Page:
We will be heading to the Black Hills then on to Yellowstone just before Memorial Day, and are not sure of some of the Hwys. Basically we will head North (we live in Northern Oklahoma)on our way to Rapid City. Is anyone familiar with S Dakota, Wyoming, & related Hwys, and could advise which routes are more difficult in a 40 ft motorhome? Last year we found quite a few 'interesting and somewhat hazardous experiences while on our trip to California and in between and back thru Colorado, but we lived thru it. This year we would like to avoid some of the excitement if at all possible. Also we would appreciate some input into where to stay for a few nights around Rapid City, and then in Yellowstone area. We realize that it may be a bit too late to get accomodations in some, but we will have to try. We've had the motorhome a year now, and with all of our trips, we have experienced way more than we could have imagined, both good and bad. Retirement is full of surprises! Thanks for any help.
from north oklahoma, go north to I-70 and then west to 385 and take that up to the Black Hills. It's a good road.
At Sidney NE, there is a Cabela's if you like shopping with them. and they have a nice rv park, or you can park free in the truck lot.
At Chadron, NE, 7 miles south of the town, is Chadron State Park, a very nice surprise in the prairies of NE, shady, scenic and hookups. Also, there is a walmart in chadron, last chance to stock up on stuff before going into tourist country.
Going into the Black Hills, stop in or around Custer. There are numerous rv parks in the town area and there is Custer State Park a couple miles east of town. A very nice park, comparable to the national parks, with some very scenic drives, etc.
When you leave, go west on 16 up to Moorcroft and I 90. Continue west on 16 across the Bighorn Mts. Several campgrounds along there but no hookups.
At Ten Sleep, on the west side of the mts, there is a little rv park on the west side of town. Nice owners, well shaded. Bathrooms aren't the best, but you've got your own.
From there, go on to Cody and into Yellowstone from there.
If you can't get reservations in Yellowstone, you have some options, none of them perfect.
Cody is too far away to use as base camp, but is worth a couple days of your time as there is a terrific western museum in town, Irma's Cafe downtown and the Chief Joseph scenic byway for a day trip up to Beartooth Pass.... all very scenic.
You can cross the park to West Yellowstone and there are several rv parks there in or close to town. Just search this forum for yellowstone campgrounds, and you'll find plenty of reviews and info.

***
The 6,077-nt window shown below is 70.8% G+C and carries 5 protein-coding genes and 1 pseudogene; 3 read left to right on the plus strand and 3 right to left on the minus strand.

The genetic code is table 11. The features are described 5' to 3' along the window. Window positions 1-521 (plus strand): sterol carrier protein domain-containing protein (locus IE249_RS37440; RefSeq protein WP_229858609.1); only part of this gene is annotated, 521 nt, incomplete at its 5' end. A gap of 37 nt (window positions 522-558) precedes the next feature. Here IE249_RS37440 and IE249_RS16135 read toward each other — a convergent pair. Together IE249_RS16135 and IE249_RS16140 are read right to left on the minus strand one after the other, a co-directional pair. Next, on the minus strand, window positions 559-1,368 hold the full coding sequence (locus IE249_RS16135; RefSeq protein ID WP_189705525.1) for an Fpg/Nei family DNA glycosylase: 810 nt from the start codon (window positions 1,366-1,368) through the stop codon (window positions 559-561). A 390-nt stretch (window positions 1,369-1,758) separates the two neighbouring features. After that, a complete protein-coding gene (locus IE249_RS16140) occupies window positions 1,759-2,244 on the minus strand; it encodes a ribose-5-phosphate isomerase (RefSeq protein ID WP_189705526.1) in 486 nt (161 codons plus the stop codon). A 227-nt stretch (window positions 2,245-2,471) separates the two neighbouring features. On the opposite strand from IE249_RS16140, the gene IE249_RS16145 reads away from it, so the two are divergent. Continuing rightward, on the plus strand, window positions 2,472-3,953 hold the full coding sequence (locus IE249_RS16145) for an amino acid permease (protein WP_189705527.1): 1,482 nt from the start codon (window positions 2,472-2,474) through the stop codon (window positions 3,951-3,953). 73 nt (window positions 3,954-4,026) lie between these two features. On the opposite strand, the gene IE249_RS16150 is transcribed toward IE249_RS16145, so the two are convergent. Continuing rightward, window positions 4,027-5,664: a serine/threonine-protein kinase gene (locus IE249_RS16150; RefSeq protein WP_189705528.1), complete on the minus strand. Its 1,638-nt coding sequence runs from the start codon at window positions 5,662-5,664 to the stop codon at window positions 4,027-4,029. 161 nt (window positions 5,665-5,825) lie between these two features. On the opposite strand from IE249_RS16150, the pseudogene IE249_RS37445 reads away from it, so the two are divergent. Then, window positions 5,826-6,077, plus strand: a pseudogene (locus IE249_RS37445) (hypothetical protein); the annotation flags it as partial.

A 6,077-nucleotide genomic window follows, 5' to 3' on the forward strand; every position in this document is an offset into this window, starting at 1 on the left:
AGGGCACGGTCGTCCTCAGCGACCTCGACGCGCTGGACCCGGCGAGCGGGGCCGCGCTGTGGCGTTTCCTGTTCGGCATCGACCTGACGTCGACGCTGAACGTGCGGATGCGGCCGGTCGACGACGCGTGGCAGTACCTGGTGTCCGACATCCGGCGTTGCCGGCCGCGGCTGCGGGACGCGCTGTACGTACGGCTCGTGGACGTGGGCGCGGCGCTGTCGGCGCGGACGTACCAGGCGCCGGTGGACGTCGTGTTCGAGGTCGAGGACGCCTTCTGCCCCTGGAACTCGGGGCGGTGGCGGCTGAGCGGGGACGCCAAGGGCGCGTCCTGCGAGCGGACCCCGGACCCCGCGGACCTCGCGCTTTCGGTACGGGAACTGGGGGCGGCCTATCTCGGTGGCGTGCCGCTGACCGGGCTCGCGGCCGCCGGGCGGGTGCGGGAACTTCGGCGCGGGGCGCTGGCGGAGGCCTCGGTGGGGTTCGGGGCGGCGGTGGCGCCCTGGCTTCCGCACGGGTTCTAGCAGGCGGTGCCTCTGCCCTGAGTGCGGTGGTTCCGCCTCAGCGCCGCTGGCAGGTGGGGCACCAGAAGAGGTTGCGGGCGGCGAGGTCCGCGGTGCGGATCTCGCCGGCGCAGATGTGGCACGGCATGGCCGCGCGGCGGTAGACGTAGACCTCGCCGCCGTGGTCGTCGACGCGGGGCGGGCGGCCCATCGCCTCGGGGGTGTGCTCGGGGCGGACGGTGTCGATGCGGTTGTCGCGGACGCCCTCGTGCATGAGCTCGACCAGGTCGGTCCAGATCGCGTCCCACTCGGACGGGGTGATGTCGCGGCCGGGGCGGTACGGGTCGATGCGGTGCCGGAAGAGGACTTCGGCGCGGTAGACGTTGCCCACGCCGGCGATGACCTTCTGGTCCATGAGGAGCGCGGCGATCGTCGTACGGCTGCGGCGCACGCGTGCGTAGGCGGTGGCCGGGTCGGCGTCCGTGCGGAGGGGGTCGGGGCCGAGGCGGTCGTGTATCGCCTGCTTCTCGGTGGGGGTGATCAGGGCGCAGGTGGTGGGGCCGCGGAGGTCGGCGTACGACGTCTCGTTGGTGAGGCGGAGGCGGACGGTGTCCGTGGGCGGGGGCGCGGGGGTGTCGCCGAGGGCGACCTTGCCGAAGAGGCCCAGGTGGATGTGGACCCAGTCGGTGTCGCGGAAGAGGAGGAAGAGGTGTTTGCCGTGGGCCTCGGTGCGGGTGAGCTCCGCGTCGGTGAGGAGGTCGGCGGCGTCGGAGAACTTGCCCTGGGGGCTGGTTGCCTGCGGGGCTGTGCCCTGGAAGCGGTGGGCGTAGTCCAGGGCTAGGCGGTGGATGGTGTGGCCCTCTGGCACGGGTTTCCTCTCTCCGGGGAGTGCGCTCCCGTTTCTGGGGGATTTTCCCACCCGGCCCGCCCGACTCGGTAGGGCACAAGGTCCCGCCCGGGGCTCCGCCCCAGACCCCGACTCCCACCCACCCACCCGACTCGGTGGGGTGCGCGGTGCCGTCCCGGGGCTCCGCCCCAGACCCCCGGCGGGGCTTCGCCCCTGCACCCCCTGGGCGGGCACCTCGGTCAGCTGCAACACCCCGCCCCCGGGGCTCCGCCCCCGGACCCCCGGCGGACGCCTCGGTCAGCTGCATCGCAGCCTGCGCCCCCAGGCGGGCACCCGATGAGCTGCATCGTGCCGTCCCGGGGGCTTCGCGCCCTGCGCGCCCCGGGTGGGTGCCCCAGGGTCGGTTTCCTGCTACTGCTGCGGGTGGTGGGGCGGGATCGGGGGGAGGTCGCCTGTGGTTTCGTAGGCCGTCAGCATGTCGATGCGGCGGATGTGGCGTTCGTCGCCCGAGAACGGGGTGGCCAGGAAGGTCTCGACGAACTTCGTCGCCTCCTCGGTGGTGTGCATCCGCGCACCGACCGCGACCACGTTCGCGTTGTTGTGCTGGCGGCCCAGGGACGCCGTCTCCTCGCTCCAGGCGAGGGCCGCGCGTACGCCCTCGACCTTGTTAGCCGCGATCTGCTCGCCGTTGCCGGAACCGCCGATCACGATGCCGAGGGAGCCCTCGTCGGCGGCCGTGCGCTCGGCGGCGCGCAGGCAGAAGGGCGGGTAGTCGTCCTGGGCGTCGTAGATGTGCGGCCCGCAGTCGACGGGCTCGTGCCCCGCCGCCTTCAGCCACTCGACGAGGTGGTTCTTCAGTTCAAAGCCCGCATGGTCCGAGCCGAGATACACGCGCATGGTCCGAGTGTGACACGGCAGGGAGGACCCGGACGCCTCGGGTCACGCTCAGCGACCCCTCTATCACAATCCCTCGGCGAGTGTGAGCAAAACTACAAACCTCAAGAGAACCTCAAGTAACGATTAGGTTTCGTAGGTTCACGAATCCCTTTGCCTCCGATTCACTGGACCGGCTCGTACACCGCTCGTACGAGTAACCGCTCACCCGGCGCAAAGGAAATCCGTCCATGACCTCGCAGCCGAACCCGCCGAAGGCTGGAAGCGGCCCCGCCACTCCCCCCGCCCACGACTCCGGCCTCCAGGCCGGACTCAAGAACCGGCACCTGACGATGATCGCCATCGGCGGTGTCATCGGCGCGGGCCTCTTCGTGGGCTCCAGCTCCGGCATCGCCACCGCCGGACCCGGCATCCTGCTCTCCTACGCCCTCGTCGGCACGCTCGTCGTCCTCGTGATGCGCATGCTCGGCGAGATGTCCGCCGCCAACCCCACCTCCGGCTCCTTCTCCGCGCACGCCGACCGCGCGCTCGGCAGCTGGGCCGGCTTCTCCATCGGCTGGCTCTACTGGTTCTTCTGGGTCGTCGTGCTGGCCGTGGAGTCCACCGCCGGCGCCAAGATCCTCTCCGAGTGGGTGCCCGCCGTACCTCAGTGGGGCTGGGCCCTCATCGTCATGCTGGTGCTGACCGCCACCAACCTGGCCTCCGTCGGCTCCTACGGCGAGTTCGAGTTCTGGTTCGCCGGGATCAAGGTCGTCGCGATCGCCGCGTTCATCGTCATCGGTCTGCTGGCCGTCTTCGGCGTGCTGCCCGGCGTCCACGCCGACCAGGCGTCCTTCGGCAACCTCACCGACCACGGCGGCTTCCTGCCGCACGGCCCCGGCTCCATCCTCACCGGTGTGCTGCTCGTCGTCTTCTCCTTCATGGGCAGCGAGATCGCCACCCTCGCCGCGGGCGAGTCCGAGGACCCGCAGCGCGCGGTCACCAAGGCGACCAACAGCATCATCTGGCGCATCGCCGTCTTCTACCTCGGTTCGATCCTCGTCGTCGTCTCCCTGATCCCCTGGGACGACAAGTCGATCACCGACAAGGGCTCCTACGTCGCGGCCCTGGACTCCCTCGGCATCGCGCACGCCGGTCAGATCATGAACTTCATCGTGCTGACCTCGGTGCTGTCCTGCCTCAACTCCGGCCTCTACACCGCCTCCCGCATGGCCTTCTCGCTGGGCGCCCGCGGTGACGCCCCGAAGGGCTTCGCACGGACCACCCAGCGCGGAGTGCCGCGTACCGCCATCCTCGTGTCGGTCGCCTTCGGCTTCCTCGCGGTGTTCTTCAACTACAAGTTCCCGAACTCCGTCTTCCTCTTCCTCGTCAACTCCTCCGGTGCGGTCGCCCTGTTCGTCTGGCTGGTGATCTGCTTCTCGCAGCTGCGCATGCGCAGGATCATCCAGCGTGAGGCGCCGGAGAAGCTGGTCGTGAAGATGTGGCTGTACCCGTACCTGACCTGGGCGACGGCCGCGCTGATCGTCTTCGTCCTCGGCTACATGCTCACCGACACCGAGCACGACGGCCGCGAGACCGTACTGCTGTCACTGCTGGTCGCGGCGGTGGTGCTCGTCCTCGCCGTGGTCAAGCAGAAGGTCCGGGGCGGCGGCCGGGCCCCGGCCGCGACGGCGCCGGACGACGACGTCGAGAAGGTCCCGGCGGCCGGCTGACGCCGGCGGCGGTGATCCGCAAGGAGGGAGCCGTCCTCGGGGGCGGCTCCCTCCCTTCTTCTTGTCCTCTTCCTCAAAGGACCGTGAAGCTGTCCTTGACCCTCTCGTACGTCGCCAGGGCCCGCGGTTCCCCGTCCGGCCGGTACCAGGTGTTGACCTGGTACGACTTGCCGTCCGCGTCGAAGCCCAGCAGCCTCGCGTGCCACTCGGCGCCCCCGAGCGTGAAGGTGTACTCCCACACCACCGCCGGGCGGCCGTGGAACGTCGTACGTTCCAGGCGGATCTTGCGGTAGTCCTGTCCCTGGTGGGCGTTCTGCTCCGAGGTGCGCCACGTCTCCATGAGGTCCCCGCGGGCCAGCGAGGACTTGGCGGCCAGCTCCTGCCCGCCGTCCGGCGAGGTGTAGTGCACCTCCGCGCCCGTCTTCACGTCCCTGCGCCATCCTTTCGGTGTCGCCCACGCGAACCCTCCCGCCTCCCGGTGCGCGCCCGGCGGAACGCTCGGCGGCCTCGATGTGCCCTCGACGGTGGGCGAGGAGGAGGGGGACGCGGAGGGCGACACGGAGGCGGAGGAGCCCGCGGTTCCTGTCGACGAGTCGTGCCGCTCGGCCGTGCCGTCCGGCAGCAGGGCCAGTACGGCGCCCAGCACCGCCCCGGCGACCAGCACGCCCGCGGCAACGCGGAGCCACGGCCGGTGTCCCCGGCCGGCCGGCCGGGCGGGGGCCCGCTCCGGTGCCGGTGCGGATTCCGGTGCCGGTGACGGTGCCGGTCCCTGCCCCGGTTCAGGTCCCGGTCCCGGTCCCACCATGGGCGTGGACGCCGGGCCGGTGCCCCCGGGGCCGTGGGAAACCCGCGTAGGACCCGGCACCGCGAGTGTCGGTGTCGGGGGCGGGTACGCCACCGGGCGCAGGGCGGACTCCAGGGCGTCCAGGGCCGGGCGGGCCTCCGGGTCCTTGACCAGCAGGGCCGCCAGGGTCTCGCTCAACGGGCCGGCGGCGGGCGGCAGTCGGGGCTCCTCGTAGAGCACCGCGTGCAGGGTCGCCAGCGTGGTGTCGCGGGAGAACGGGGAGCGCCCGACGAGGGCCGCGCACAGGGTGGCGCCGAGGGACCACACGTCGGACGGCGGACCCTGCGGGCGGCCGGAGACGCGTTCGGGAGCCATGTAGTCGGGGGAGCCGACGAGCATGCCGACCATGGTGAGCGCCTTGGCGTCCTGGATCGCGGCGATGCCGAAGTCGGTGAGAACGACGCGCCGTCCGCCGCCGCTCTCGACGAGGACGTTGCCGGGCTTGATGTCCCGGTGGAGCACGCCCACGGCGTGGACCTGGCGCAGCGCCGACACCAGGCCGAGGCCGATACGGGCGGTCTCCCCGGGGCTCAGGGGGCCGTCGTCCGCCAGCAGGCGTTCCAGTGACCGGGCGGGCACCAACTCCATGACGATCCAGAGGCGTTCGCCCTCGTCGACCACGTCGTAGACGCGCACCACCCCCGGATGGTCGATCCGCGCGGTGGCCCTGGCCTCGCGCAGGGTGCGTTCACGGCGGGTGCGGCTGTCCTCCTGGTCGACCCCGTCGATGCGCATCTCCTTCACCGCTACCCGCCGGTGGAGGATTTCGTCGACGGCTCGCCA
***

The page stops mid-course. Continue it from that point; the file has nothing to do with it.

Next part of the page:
We like staying at Henrys Lake State Park, about 15 miles south of West Yellowstone.
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As far as your routes to R/C and Yellowstone from your launch point, can't help. As far as a few GREAT camping areas around R/C, Sturgis, Dogwood, Mt Rushmore etc, there's a couple of very, very nice spots. The one closest to Rushmore and Dogwood would be, to us, is Rafter J Bar campground. Take a look at their site on the net. It's very spacious, very scenic, very nicely laid out, and nice folks to deal with. We'll go back there in a heart beat.
As far as a little farther north, real close to the town of Spearfish SD, is one called Elkhorn Ridge RV Park. Outstanding, clean, incredibly spacious, park with around 100 or so, 75' concrete pull throughs with grass on each side and what was smaller trees, although it was a couple of years ago that we were there and the trees might be a bit taller now and more shade etc. A great place and jumping off point for;
1. A quick run to Sturgis to see where they have the largest motorcycle gathering annually
2. About a 100+ mile round trip to Devils tower and a great place to see and visit.
3. A very short run to "Spearfish Canyon". An outstanding scenic drive in the middle of the town of Spearfish. You won't forget that one.
The run from Spearfish due west is long and semi flat. But, as you get closer to Cody WY, there's some serious grades if you take the wrong route. They're really scenic but, climb extensively. I think one is 14 and the other is 14A, not sure which one is the one that has the super grades on it. We took it from Cody to the east and man, first gear for about 9 miles or so.
From Cody to the east gate of Yellowstone, not bad at all. But, from the gate to the upper end, serious climb. Doable but, long and windy. Depending on how you like to camp. There's great dry camping in Yellowstone. You get way more room and more room to breath with all those. Fishing Bridge in Yellowstone is one that I can think of that has full hook ups but, you are very close to bumper to bumper and corner to corner in that one. We're not much for listening to neighbors from 5' away.
We love many of the dry camping areas in Yellowstone. Grant Village is one of them. Outstanding place. And, a tad bit of advice here. Please do not try and conquer Yellowstone in one or even two days. There's entirely too much to see and do and you'll miss much of the grandeur of it by whisking on through. It all depends on how much you time you have and want to spend.
Now, a smart move might be to stay in one of the campgrounds on the southern end and tour all of what the south end of Yellowstone and, the neighboring Grand Tetons have to offer then, move your rig to Grizzly RV park, just outside of the West entrance to Yellowstone and use that as base point. Grizzly RV park is incredibly clean and very well kept. Close quarter spots but, still a very nice place and, it's in the middle of the town of West Yellowstone so, you'll have plenty to do around there and there's lots of eateries all around.
Well, hope this helps some. Take care and have a nice trip.
Scott and Karla SDFD RETIRED
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We will be heading to the Black Hills then on to Yellowstone just before Memorial Day, and are not sure of some of the Hwys. Basically we will head North (we live in Northern Oklahoma)on our way to Rapid City. Is anyone familiar with S Dakota, Wyoming, & related Hwys, and could advise which routes are more difficult in a 40 ft motorhome?